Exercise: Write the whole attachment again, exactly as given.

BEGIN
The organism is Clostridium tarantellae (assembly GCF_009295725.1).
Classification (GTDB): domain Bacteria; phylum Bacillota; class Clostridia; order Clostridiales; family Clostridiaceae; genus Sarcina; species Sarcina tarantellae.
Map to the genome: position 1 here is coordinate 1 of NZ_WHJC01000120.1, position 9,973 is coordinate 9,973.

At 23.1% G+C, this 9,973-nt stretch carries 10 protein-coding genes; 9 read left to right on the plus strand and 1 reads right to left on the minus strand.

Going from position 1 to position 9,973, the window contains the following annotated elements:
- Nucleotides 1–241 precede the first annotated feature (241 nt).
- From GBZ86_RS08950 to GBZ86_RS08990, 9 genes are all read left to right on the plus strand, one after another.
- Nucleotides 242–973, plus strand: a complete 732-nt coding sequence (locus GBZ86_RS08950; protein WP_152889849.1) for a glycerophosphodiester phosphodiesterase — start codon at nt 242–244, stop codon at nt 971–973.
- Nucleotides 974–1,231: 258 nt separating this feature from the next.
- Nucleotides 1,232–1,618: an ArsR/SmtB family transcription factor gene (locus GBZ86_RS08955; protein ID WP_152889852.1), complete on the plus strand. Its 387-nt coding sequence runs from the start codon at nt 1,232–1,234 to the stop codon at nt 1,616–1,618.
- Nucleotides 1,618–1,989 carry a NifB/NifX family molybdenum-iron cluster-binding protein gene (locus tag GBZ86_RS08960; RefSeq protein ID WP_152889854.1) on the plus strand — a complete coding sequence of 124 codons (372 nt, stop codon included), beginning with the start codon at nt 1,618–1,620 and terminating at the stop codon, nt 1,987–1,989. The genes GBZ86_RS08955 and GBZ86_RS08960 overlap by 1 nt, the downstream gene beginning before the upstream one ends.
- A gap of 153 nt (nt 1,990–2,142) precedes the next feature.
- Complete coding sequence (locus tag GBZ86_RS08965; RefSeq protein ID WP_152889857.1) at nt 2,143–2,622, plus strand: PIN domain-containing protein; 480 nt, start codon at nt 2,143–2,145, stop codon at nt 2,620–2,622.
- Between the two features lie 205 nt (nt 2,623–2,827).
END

The organism is Clostridium tarantellae (assembly GCF_009295725.1).
Classification (GTDB): domain Bacteria; phylum Bacillota; class Clostridia; order Clostridiales; family Clostridiaceae; genus Sarcina; species Sarcina tarantellae.
Map to the genome: position 1 here is coordinate 1 of NZ_WHJC01000120.1, position 9,973 is coordinate 9,973.

At 23.1% G+C, this 9,973-nt stretch carries 10 protein-coding genes; 9 read left to right on the plus strand and 1 reads right to left on the minus strand.

Going from position 1 to position 9,973, the window contains the following annotated elements:
- Nucleotides 1–241 precede the first annotated feature (241 nt).
- From GBZ86_RS08950 to GBZ86_RS08990, 9 genes are all read left to right on the plus strand, one after another.
- Nucleotides 242–973, plus strand: a complete 732-nt coding sequence (locus GBZ86_RS08950; protein WP_152889849.1) for a glycerophosphodiester phosphodiesterase — start codon at nt 242–244, stop codon at nt 971–973.
- Nucleotides 974–1,231: 258 nt separating this feature from the next.
- Nucleotides 1,232–1,618: an ArsR/SmtB family transcription factor gene (locus GBZ86_RS08955; protein ID WP_152889852.1), complete on the plus strand. Its 387-nt coding sequence runs from the start codon at nt 1,232–1,234 to the stop codon at nt 1,616–1,618.
- Nucleotides 1,618–1,989 carry a NifB/NifX family molybdenum-iron cluster-binding protein gene (locus tag GBZ86_RS08960; RefSeq protein ID WP_152889854.1) on the plus strand — a complete coding sequence of 124 codons (372 nt, stop codon included), beginning with the start codon at nt 1,618–1,620 and terminating at the stop codon, nt 1,987–1,989. The genes GBZ86_RS08955 and GBZ86_RS08960 overlap by 1 nt, the downstream gene beginning before the upstream one ends.
- A gap of 153 nt (nt 1,990–2,142) precedes the next feature.
- Complete coding sequence (locus tag GBZ86_RS08965; RefSeq protein ID WP_152889857.1) at nt 2,143–2,622, plus strand: PIN domain-containing protein; 480 nt, start codon at nt 2,143–2,145, stop codon at nt 2,620–2,622.
- Between the two features lie 205 nt (nt 2,623–2,827).